Knight agreed. “One of the many great things about the digital space is the ability to prototype work,” he said. “Whereas previously we might have shown a design treatment or some wireframes for a couple key pages to convey an idea, a clickable prototype conveys the feeling of the intended final experience, and it makes it inherently easier for clients to understand.”

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“We like to be inspired by the best of the old school and the best of the new school,” added Carol Herman, partner with Connecticut-based creative agency ACME Idea Company. “That means honoring Mad Men-era creativity and ingenuity, but also embracing technology and all it affords.” Digital technology, she noted, has also made pitching quicker and more efficient. “We’re able to streamline the creative and presentation process, collaborate with partners in multiple locations — sometimes on multiple continents — and get almost immediate feedback from clients,” she said.

That’s not to say there isn’t still value in the old ways. In his 16 years in the advertising business, Tim Brokaw — whose agency works with such brands as GE, Samsung, and Hotels.com — has watched his creatives return to traditional design methods time and time again. The agency’s interactive director, for example, creates vast websites for clients, but still sketches and storyboards on paper.

“It all starts with showing the idea in its most rudimentary form,” Brokaw said. “There are programs that can make it look pretty, but we want clients to focus on the concept. As an agency, we keep it pretty old school.”

Rise of the Rapid Response

Certainly, digital technology has aided inter-agency workflow and communication. “Snowstorm? No problem,” Blasevick said. “We can all work together remotely, share concepts on our phones, and still meet the client’s deadline.”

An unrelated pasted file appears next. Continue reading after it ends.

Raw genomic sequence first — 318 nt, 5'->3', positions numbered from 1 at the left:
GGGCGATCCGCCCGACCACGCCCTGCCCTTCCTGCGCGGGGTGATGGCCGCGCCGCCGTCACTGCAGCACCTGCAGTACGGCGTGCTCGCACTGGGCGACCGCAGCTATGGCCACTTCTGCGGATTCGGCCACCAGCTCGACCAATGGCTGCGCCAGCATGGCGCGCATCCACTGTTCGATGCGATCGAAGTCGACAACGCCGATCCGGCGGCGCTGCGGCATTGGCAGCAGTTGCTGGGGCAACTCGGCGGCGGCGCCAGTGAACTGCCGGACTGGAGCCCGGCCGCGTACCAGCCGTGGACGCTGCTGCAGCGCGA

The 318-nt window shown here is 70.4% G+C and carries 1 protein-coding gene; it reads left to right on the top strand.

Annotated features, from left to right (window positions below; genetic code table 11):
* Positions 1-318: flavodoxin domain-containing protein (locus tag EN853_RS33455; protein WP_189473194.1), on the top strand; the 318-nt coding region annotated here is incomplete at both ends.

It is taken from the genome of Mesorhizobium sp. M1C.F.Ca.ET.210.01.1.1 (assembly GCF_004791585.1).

In other words, gone are the days when Don Draper can take a business trip to LA and disappear for days at a time. “Life operated at a slower pace in the ’60s in pretty much every way,” she adds. “Agencies had much more lead time and funding to work on campaigns. Today we must be more focused and efficient — and generally, much faster.”

With the help of digital technology, contemporary agency executives are equipped to generate work on a dime. Whereas ad designers in the Mad Men era took days (and often nights) to come up with concepts and execute on ideas, today’s creatives can meet rapid turnarounds.

That’s a very good thing, because consumer expectations for advertising and marketing content have changed. Studies have shown that 38 percent of consumers feel more negatively toward a brand if it doesn’t respond quickly to a tweet. Agencies, therefore, must be ready to deliver creative and brand content at a moment’s notice. It isn’t a print ad that took weeks to create, but the real-time Oreo Super Bowl tweet that’s likely to get attention today.

In the Mad Men days, as Brokaw pointed out, agencies could have upwards of 15 people working on a client request, from account executives to creatives, media people, managing partners, and even agency owners. For most modern ad agencies, that simply isn’t feasible.

“Being flat allows us to be much more nimble and responsive to client requests,” Brokaw said of the agency’s organizational structure, which has very few levels of middle management. When hiring, he looks for advertising pros who understand both creative and strategy and have a robust, multi-faceted skill set. Specialized knowledge is beneficial, but it’s no longer enough.

Collaboration is King

Today’s agencies prize teamwork, and use workflow management, customer relationship management, analytics, and project management software and tools to bridge the gap between creative, marketing, and account teams. “We see most agency departments making liberal use of collaboration tools like Slack, Google Docs, BOX, and others that help ensure we are all hitting our milestones,” Knight said. These also help agencies capitalize on cross-departmental talent to produce better performing and more impactful work.